Transportation is a hot topic in Austin, Texas, one of the country’s highest-growth cities. Although public transport and roads are a major civic issue in the budding metropolis, most of the attention is on the city proper and not on the surrounding communities that make up the Greater Austin area, known as the Austin-Round Rock metropolitan area. The five counties of Austin-Round Rock make up the 35th largest metro area in the United States with a population of around 2 million. Recently, a group of transportation experts came together to discuss future challenges facing Greater Austin and Central Texas as the region continues to grow.
The Williamson County Growth Summit was held at the Sheraton Georgetown Texas Hotel & Conference Center. Among those in attendance were Central Texas Regional Mobility Authority (CRTMA) Director Mike Heiligenstein, as well as representatives from Uber and competitor RideScout. Transportation planner Jared Ficklin and Texas External Affairs Director Leandre Johns also participated on the panel.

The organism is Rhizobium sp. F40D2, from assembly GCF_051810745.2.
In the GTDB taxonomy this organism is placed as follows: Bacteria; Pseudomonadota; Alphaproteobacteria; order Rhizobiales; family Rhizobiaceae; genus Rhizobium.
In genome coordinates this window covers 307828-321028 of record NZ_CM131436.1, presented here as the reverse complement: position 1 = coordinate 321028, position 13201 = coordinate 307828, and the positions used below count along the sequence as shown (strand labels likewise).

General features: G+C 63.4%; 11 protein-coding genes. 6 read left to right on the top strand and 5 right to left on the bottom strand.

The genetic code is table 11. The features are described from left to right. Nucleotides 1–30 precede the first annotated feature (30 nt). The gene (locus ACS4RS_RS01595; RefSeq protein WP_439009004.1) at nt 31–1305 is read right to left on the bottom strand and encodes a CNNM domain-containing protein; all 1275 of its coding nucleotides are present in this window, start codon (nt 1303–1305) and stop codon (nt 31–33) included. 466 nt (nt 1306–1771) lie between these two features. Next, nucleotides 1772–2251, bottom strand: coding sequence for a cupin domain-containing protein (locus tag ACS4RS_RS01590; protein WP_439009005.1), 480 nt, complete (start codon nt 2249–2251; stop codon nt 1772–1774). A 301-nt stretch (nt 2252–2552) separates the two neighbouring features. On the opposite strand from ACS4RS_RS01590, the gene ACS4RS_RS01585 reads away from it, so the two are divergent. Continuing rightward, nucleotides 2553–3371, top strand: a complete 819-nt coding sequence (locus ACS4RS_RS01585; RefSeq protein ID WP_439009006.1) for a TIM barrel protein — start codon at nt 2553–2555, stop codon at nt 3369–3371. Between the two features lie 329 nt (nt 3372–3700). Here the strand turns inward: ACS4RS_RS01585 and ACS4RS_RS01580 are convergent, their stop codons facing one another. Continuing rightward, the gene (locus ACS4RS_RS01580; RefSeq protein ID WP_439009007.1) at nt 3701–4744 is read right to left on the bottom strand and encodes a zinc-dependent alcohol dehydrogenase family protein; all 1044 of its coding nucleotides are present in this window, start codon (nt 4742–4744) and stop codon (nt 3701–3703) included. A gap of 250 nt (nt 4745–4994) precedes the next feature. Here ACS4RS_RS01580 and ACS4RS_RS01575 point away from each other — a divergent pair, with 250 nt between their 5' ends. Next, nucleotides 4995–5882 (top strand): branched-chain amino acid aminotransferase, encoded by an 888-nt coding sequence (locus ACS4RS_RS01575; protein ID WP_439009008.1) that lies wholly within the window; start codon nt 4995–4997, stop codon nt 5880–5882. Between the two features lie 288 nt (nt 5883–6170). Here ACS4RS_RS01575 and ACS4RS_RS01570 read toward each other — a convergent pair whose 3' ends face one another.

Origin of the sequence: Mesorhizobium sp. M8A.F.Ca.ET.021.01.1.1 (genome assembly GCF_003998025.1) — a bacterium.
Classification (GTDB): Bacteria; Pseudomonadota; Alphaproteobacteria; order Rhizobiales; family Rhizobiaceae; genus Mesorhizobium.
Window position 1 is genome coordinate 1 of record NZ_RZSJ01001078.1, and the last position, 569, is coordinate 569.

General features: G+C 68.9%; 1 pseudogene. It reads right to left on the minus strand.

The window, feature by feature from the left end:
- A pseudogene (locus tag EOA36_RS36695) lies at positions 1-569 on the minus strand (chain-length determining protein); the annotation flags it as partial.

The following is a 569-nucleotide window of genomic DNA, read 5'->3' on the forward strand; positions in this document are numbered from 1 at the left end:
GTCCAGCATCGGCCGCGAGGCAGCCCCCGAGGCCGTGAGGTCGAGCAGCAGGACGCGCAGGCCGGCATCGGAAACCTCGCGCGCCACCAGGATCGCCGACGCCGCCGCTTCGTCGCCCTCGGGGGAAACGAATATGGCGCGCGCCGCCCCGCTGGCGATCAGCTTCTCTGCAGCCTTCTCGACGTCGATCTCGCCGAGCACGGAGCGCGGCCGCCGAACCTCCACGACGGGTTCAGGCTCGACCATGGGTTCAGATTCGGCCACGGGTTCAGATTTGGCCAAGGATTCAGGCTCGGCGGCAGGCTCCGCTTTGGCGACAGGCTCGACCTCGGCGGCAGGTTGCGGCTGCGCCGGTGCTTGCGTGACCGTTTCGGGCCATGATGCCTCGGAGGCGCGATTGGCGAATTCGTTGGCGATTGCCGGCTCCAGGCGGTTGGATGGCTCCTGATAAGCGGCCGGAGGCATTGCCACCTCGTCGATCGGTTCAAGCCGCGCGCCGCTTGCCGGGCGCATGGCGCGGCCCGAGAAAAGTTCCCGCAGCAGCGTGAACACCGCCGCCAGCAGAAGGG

CRTMA director Heiligenstein believes that Uber promises to transform transportation in the long-term, he added that in the short-term, the only way that Austin suburbs can cope is to put more resources into road construction, especially smart roads. In addition, Round Rock Mayor Alan McGraw pointed out that cities must keep an open mind about building codes. According to McGraw, the driverless vehicles of the future will require a much different infrastructure than what currently exists, and this will not fit neatly into the current code structure.
Heiligenstein argued that local leaders and planners must focus their energies on new roads instead of driverless vehicles and public transportation. According to the Director Heiligenstein, while it is possible to make progress on greater public transit use, any improvements in congestion will be canceled out by urban growth in the city’s suburbs.
Mike Heiligenstein is head of the Central Texas Regional Mobility Authority, which was established in 2002. Heiligenstein was appointed founding director by the CTRTMA board in 2003. Prior to serving as director, he served Williamson County, Texas, for 23 years as an elected official on a number of boards and councils. Heiligenstein also served as president of the International Bridge, Tunnel, and Turnpike Association in 2014. He attended the University of Texas and went on to earn an MBA and a master’s in Government.